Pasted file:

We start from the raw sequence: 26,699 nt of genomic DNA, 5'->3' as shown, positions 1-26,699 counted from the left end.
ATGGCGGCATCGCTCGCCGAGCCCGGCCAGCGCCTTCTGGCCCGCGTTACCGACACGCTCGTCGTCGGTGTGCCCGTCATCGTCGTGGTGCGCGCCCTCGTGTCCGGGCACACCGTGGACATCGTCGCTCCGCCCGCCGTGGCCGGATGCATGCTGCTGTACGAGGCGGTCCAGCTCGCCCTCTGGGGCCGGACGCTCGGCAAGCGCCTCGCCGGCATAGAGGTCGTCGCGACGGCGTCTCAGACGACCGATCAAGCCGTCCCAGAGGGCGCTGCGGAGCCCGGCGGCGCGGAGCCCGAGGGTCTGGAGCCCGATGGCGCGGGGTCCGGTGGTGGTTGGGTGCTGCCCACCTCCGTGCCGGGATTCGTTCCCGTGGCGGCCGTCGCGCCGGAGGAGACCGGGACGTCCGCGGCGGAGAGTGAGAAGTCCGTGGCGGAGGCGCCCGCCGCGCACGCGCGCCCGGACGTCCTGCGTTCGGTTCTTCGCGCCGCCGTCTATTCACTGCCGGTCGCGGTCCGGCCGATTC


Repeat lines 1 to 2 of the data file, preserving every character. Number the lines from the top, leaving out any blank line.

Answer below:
We start from the raw sequence: 26,699 nt of genomic DNA, 5'->3' as shown, positions 1-26,699 counted from the left end.
ATGGCGGCATCGCTCGCCGAGCCCGGCCAGCGCCTTCTGGCCCGCGTTACCGACACGCTCGTCGTCGGTGTGCCCGTCATCGTCGTGGTGCGCGCCCTCGTGTCCGGGCACACCGTGGACATCGTCGCTCCGCCCGCCGTGGCCGGATGCATGCTGCTGTACGAGGCGGTCCAGCTCGCCCTCTGGGGCCGGACGCTCGGCAAGCGCCTCGCCGGCATAGAGGTCGTCGCGACGGCGTCTCAGACGACCGATCAAGCCGTCCCAGAGGGCGCTGCGGAGCCCGGCGGCGCGGAGCCCGAGGGTCTGGAGCCCGATGGCGCGGGGTCCGGTGGTGGTTGGGTGCTGCCCACCTCCGTGCCGGGATTCGTTCCCGTGGCGGCCGTCGCGCCGGAGGAGACCGGGACGTCCGCGGCGGAGAGTGAGAAGTCCGTGGCGGAGGCGCCCGCCGCGCACGCGCGCCCGGACGTCCTGCGTTCGGTTCTTCGCGCCGCCGTCTATTCACTGCCGGTCGCGGTCCGGCCGATTC